The winner gets a reward, adds the block and then the process is repeated. This seems reasonable.

Have I got this right? If so, it strikes me that the strength of the protocol is in the answer to the first question (not sure why there are 2 stages, why not just pick 1?).

Yes, it is right. You can read more about the concept of consensus here: https://medium.com/remme/proof-of-service-consensus-algorith... It is still under development, hope I can share tech docs about its implementation soon. 2 stages are important for raising the speed of certificate generation that is critical for that sphere.

Quoting remme.io:

> No more passwords — no more break-ins. REMME implements unbreakable, foolproof user authentication to protect your users, employees, and company’s data from cyber attacks.

This is laughable. Nothing is unbreakable. This is using a blockchain so I'd be willing to bet that it's vulnerable to the 51% attack.

This account's post history is also suspicious. They only post articles and links to this project, and do not have any comments (no community engagement).

Of course, there are no solutions that will 100% prevent cyber attacks. The task is to increase the cost of such an attempt when efforts aren't worth the result. In a distributed PKI, it is not possible to access all accounts through a server attack, and it is also possible to dynamically and transparently track all changes in accounts.

Nor will this stop phishing of users handing over their private keys :D

Why does user need to hand over its private key? It obviously breaks the security policy.

Related https://danubetech.com/download/dpki.pdf: possibly interesting at the DNS, CA level. I'm struggling to see how this applies to user passwords though. Wouldn't users still need some form of "password".

You are right. There are a lot such ideas of implementations for DNS, CA level etc. For authentication, there are also field to try it, but of course, blockchain isn't a solution that would fit everywhere.

So Duo without requiring a first password? Where's the value in making something like this distributed?

It depends on how you estimate CA vulnerability and how much your organization ready to trust it. There are enough cases when important auth info was leaked.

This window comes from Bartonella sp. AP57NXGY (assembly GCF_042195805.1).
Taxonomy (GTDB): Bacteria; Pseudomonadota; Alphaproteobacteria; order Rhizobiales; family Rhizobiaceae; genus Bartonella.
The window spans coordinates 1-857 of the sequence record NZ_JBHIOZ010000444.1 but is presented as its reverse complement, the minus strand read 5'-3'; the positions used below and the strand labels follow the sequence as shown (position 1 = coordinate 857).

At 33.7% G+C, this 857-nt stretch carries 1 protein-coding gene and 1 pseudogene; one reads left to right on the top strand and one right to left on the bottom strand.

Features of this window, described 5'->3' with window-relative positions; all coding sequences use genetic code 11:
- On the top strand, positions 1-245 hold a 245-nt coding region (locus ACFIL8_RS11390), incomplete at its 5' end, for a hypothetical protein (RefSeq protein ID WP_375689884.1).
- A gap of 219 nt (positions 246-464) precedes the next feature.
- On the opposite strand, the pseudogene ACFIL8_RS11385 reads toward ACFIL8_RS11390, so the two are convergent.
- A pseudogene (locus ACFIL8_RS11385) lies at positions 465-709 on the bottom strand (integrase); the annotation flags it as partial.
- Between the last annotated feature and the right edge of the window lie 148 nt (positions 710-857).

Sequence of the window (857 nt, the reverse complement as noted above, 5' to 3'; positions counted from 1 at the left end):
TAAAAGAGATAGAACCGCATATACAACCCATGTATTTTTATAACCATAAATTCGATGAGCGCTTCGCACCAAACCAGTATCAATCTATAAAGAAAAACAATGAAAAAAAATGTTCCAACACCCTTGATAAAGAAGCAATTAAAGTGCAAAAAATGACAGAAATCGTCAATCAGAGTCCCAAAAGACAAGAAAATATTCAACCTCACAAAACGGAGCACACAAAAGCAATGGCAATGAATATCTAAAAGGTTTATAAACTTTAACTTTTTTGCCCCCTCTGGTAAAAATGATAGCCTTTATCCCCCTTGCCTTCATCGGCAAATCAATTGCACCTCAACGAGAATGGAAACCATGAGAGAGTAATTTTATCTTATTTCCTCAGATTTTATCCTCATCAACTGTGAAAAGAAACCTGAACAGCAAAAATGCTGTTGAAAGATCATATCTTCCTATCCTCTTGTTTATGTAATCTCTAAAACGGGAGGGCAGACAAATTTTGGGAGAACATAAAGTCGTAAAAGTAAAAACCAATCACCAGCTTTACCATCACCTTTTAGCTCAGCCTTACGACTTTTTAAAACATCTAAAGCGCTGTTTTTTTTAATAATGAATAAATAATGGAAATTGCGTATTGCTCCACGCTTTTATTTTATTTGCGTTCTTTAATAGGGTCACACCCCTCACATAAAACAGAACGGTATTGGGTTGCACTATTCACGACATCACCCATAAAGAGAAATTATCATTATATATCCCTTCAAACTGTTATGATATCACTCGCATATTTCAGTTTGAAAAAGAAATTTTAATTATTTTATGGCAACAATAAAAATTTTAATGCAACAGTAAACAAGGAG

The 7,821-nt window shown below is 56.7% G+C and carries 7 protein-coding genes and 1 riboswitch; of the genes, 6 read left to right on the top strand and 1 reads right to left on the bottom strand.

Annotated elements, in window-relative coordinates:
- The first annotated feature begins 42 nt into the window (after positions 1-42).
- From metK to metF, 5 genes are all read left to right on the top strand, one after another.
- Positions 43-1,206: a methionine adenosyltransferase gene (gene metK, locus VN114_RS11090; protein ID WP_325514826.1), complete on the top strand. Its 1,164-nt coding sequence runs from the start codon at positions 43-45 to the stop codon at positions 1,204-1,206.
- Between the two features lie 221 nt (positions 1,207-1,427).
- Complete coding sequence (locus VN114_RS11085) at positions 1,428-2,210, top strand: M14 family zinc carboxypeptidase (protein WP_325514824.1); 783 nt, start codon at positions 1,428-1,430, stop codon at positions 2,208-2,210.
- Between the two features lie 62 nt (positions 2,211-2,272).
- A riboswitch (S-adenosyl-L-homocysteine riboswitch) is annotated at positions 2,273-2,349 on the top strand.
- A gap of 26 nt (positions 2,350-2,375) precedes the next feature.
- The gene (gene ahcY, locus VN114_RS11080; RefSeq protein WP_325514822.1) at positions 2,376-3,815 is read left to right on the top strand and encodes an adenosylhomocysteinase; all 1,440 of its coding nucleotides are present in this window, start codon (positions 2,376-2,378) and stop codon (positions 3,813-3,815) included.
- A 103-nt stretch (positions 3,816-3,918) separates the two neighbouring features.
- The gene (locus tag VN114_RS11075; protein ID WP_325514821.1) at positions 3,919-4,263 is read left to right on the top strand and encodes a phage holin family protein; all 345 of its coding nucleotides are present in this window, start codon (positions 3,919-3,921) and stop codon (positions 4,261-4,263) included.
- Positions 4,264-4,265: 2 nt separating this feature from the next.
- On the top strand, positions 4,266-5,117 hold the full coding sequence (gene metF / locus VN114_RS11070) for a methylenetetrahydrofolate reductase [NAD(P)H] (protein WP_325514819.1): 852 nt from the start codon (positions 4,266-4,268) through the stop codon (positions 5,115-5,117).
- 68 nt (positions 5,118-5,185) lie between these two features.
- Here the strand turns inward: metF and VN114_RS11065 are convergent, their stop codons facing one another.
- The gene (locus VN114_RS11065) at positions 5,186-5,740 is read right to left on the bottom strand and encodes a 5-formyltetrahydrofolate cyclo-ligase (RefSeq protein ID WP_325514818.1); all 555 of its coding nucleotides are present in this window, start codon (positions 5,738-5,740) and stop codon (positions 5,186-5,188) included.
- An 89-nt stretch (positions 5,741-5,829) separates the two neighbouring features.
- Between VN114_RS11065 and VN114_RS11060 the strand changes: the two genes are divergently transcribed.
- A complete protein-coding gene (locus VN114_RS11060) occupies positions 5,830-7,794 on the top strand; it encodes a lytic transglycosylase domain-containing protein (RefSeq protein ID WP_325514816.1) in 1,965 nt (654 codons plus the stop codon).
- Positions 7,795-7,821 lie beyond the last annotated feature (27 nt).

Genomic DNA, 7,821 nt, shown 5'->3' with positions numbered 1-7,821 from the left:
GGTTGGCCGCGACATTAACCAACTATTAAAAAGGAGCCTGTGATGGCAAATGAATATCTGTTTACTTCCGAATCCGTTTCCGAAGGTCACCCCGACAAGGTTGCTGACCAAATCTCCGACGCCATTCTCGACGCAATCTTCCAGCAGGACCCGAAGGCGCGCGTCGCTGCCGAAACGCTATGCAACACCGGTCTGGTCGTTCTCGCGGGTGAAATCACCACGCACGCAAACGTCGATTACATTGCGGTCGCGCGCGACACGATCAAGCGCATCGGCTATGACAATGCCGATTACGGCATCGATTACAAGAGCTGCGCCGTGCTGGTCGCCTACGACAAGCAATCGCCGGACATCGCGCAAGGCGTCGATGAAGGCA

You can leak out metadata to 3rd parties so the hacker know who has access to what, no due diligence needed anymore.

TLDR: Blockchain-based distributed PKI.

Does it come with its own 51% exploit?

Yes, it's a product, monetized by yet another crypto-coin: https://remme.io/

So...basically just public/private key authentication?

The answer about the auth process with current protocol was written above.

pity it's blockchain based

You mean, just to have it painfully slow, use obscene amount of energy and be vulnerable of 50%+ attacks? Yeah it is great. Not. :)

>painfully slow

you can send coins securely with Ark in less than 8 seconds

>use obscene amount of energy

not in Ark, or any other DPOS

>be vulnerable of 50%+ attacks

what is merged mining, DPOS, renewable energy? the world may never know.

Sorry I am not up to date with 2019 bullshit bingo, these mean nothing: Ark, DPOS, merged mining

ark is a coin. dpos is an alternative to proof of work. you get paid by holding the coin. merged mining is from 2012, it’s when two coins use the same algorithm so you can mine both at the same time, securing both chains

Blockchain doesn't have to use PoW, which uses a lot of energy

Current blockchain uses Proof-of-Service algorithm that doesn't need a lot of energy but based on stakes and reputation. Here it is the detailed article about it https://medium.com/remme/proof-of-service-consensus-algorith...

perhaps you're referring to implementation details of bitcoin?

And Ethereum and all of the guys who use similar solutions.

It's unclear to me why you would want a distributed PKI to authenticate a centralized app. Or maybe it's only for dapps?

In no particular order, there are a number of blockchain PKI (and DNS (!)) proposals and proofs of concept.

"CertLedger: A New PKI Model with Certificate Transparency Based on Blockchain" (2018) https://arxiv.org/pdf/1806.03914 https://scholar.google.com/scholar?q=related:LF9PMeqNOLsJ:sc...

"TABLE 1: Security comparison of Log Based Approaches to Certificate Management" (p.12) lists a number of criteria for blockchain-based PKI implementations:

- Resilient to split-world/MITM attack

- Provides revocation transparency

- Eliminates client certificate validation process

- Eliminates trusted key management

- Preserves client privacy

- Require external auditing

- Monitoring promptness

... These papers also clarify why a highly-replicated decentralized trustless datastore — such as a blockchain — is advantageous for PKI. WoT is not mentioned.

"Blockchain-based Certificate Transparency and Revocation Transparency" (2018) https://fc18.ifca.ai/bitcoin/papers/bitcoin18-final29.pdf


Who can update and revoke which records in a permissioned blockchain (or a plain old database, for that matter)?

Letsencrypt has a model for proving domain control with ACME; which AFAIU depends upon DNS, too.

It is necessary to consider in the framework of a specific case, but REMME WebAuth is just an example of how to use dPKI with a centralized application. Here you can see the demo: https://webauth-testnet.remme.io/register